In event of conflict, while ground forces are evenly poised on both sides, the apparent Air Superiority of IAF shall continue till 2025, whereby Chinese fifth-gen Aircraft are deployed, along with Long distance Bombers(under development).

Localized Sino – Indian Conflict?

With deployment of Indo-Pacific encompassing India, US, Australia, Japan with Chinese neighbors like Philippines, Vietnam, and Malaysia showing intent by acknowledging it, China finds itself in a bookshelf. At this moment, if Myanmar decides to be part of Anti-China axis, the scenario reeks of the worst nightmares of Chinese strategic defence. 

Above is discounting the involvement of Russia to lay claim to the Natural Gas fields by Mongolia in Gobi Desert, in case of a Global Conflict.

Hence in case of an all out conflict at the LAC, other nations shall lay claim to their sovereignty from an increasingly belligerent China.

COVID-19 Triggered Economic Boycott

Xi has no answers to its Public

Post COVID-19 breakout, and to world’s horror, nations lay bare and dependent on China for consumer supply chain. This has triggered an almost synergic response from global companies to pull out from China, as their manufacturing base. Post-2018, with an economic downturn, 5 million Chinese workers were returning home, and with COVID-19, many more are laid waste.

There is widespread discontent in China and even within the Communist Party of China(CPC) . Public anger was visible in initial times of outbreak. One civil rights activist even published an open letter asking President Xi Jinping to resign.

Xi Jinping has no answer to this fact of Economic Boycott and downturn, and now expects to shift Chinese citizen’s focus towards ultra Han nationalism, by invoking threat from India.



In 2018, with backdrop of Dhoklam, shown as a Chinese nationalist assertiveness in region, Xi Jinping got elected as President again, now for life.

Similar is the turn of events here, wherein China has its back against the wall.

China Great Again tagline of Xi Jinping has been severely dented, with inability to influence Taiwanese elections and forceful integration into mainland China. The Taiwanese government is in place, and militarily US and allies are in the region for any arm twisting tactics that Chinese may employ, for an amphibious assault on the Island. South China Seas are also being now opened and kept free of interference, by the alliance of US-led Indo Pacific.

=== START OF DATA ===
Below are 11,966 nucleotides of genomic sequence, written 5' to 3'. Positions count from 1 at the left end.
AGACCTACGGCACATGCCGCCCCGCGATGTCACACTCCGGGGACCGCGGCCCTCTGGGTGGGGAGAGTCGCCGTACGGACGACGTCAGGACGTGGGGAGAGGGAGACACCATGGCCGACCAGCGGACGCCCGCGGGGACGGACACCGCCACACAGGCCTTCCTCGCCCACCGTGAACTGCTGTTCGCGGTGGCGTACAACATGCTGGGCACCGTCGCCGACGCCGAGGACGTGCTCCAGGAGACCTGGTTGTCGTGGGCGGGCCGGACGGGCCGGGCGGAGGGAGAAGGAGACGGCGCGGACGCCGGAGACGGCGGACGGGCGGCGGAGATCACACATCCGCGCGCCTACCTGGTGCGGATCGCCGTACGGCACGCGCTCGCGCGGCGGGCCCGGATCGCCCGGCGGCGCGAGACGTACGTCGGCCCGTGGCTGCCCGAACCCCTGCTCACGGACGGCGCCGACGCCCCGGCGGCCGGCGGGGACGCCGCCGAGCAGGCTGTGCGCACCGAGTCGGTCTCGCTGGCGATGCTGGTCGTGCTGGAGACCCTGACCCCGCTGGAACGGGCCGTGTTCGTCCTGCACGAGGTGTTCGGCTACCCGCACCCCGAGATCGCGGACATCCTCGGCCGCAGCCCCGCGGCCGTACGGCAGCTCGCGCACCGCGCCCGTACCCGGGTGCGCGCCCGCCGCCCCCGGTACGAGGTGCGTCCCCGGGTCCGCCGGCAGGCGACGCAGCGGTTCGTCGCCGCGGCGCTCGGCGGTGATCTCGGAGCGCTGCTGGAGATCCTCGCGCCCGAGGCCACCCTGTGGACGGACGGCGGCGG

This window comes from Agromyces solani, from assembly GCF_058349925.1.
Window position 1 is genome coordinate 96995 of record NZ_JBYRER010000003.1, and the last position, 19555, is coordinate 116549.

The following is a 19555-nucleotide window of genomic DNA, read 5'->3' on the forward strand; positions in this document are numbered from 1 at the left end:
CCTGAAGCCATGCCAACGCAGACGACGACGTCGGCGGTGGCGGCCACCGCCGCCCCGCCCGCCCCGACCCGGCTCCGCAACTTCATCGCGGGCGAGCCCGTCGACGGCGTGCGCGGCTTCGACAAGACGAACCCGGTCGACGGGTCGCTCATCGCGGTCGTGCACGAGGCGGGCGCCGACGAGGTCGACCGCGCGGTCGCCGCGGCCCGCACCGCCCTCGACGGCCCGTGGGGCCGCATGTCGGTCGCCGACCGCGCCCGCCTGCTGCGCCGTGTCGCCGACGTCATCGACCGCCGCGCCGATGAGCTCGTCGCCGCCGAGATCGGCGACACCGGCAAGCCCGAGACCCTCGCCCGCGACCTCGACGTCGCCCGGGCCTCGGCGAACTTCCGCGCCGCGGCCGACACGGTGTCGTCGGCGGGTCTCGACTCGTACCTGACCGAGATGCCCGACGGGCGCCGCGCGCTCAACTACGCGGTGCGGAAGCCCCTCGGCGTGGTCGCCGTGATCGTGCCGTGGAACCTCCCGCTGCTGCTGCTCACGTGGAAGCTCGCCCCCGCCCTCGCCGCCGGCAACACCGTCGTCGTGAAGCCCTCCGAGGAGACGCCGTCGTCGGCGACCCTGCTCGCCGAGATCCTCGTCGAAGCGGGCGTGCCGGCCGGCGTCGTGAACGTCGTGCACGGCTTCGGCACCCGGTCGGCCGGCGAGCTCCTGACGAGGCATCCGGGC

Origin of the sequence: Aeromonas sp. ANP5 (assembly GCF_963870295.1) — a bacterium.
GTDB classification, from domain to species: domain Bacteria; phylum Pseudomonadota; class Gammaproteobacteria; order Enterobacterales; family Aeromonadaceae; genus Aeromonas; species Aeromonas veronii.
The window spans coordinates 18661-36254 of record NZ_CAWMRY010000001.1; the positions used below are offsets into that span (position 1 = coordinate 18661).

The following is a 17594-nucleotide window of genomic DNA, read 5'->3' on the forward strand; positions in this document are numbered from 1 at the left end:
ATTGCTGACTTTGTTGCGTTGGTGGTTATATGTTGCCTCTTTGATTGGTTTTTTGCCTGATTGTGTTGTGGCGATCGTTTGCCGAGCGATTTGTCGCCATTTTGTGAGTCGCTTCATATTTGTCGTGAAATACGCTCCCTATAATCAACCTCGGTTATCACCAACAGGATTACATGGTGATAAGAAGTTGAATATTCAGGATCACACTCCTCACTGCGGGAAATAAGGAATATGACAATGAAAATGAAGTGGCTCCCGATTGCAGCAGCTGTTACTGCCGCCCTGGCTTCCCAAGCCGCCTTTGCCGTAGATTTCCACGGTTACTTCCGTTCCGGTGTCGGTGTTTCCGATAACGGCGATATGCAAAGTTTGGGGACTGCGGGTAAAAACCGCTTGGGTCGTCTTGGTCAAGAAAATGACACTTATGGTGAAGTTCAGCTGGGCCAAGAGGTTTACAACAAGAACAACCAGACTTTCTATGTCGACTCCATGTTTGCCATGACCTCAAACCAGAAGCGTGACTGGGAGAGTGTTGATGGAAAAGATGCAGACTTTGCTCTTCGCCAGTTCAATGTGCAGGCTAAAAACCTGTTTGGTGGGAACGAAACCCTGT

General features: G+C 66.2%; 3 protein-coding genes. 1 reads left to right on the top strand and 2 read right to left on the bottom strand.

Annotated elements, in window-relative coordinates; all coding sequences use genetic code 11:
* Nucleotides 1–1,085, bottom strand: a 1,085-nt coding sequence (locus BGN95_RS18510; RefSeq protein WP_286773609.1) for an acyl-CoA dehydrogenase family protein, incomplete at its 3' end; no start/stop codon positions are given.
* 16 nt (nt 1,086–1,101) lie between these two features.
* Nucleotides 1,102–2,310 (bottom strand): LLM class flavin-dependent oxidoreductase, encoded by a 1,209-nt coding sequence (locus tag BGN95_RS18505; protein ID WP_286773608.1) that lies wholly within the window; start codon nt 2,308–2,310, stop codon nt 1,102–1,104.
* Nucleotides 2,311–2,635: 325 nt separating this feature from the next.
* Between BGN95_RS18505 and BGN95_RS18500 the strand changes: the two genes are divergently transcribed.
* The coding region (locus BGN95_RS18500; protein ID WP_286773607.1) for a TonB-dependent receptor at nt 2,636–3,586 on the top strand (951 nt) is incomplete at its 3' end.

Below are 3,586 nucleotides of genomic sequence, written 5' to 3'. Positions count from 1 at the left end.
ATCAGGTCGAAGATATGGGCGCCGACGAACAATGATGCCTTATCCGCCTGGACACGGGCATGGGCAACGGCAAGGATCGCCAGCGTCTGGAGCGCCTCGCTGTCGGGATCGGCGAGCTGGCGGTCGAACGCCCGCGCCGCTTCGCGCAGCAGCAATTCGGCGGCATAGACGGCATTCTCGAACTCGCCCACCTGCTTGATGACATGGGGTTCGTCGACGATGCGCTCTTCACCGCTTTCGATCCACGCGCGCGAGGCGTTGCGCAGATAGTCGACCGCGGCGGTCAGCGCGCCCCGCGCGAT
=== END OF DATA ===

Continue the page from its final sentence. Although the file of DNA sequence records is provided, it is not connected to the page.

Economically China has been stonewalled, and situation shall get worse, as thousands of countries pack their bags out of China. Global supply chain, which was dependent on China, has been exposed to be having deep fissures, especially with the Dirty Play history of CPC.

China cannot be trusted, and world order is going to see a panoramic shift  with the supply chain shifting to South East Asia and the Indian Sub Continent. This Xi is aware and needs to consolidate his existence in China.

Chinese consolidation of Hong Kong is already in the UN for discussion, and it is unlikely that China can get away with it in any near future. Combine it with the reparations(Article of April 23) that world order is demanding of China, Xi has a serious situation at hand.

What better way out, than to create a charade along the LAC. That is the safest place, where Xi Jinping can create news, deliver fake news to its domestic audience about a great Chinese Victory(Chinese media is deeply state controlled), and consolidate the rapidly shifting ground below his feet.

30 May 20/Saturday                                                                                  Written By: Fayaz

U.S. Is Now More Clear In Support For India On China Border Issues, Says Researcher

I think each country in China’s periphery is trying to strike a very delicate balancing act, trying to reap all the benefits of continued engagement with China while taking measures to protect their sovereignty and independence, says Jeff Smith

Amid heightened tensions on the India-China border, top U.S. diplomat for South and Central Asia Alice Wells on May 20 hit out at China, saying the tensions reminded the world of the “threat” posed by Beijing. China slammed the remarks as “nonsense”.

Jeff Smith, Research Fellow at The Heritage Foundation in Washington and author of ‘Cold Peace: China-India Rivalry in the Twenty-First Century’, says her comments are significant with the U.S. in the past not always forthcoming about expressing support on the boundary issue. The U.S., he says, wants to ensure it is in a position to facilitate stronger security ties with countries in the region concerned about China’s rise.

At the same time, Washington has developed an understanding of India’s complex relationship with China. The Trump administration, notwithstanding the rising U.S.-China rivalry, is unlikely to push India to assume positions on China that Delhi is uncomfortable with. Excerpts from an interview.

Have you been surprised by the latest tensions on the border? How unusual is it to have flare-ups at four different locations?